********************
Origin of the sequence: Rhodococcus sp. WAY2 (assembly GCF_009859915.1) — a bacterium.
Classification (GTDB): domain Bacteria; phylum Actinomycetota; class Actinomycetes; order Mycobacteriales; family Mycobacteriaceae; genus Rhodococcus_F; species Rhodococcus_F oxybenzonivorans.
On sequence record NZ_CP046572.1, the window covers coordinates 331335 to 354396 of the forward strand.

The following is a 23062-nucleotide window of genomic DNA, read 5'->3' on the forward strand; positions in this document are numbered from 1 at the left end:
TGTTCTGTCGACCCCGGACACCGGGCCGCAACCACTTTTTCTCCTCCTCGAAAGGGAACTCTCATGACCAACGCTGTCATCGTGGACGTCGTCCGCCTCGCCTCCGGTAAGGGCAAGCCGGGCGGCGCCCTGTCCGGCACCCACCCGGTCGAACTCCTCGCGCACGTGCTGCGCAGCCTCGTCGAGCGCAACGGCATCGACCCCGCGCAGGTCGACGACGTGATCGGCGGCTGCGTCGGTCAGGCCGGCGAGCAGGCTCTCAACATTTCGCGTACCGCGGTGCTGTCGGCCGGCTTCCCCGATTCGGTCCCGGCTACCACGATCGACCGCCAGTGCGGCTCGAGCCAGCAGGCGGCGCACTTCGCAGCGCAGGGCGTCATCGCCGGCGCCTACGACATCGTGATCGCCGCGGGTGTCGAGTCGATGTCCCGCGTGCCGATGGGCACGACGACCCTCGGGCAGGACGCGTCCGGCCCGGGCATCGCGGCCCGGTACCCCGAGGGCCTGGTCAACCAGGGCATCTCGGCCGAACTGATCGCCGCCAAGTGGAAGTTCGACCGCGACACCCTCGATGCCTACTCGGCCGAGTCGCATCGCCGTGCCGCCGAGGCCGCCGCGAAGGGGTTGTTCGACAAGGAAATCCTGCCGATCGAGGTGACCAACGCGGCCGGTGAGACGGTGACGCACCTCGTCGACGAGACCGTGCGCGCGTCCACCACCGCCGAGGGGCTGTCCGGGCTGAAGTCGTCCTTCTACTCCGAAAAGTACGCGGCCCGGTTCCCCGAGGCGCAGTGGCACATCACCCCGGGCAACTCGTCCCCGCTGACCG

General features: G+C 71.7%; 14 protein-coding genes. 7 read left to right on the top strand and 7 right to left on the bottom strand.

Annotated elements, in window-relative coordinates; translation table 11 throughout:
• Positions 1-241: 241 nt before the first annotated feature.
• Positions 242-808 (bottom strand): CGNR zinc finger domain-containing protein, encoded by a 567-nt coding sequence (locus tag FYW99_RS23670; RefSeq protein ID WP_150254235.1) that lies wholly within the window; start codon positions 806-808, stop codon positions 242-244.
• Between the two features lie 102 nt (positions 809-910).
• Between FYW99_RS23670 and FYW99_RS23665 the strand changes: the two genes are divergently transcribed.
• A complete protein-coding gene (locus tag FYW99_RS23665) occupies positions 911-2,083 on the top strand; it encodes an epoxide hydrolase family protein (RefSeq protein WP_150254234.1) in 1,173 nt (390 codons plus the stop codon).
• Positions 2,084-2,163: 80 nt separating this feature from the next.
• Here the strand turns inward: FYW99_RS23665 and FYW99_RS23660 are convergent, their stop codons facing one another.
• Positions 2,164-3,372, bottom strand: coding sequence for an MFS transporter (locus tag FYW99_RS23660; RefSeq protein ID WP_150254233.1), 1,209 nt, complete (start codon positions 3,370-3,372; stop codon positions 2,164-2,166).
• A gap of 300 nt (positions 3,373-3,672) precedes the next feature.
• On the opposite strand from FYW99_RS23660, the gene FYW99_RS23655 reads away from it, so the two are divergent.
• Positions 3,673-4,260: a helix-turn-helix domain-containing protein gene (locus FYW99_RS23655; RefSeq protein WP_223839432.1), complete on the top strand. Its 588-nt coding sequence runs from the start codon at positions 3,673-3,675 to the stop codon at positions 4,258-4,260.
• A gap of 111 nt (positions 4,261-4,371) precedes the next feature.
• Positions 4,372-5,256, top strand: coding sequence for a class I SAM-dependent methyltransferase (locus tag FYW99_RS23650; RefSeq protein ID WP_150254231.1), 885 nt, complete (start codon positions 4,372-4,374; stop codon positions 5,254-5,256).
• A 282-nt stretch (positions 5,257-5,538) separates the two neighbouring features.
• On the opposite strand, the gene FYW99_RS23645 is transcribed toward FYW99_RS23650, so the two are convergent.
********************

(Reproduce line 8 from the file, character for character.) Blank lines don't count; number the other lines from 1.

• Positions 1-241: 241 nt before the first annotated feature.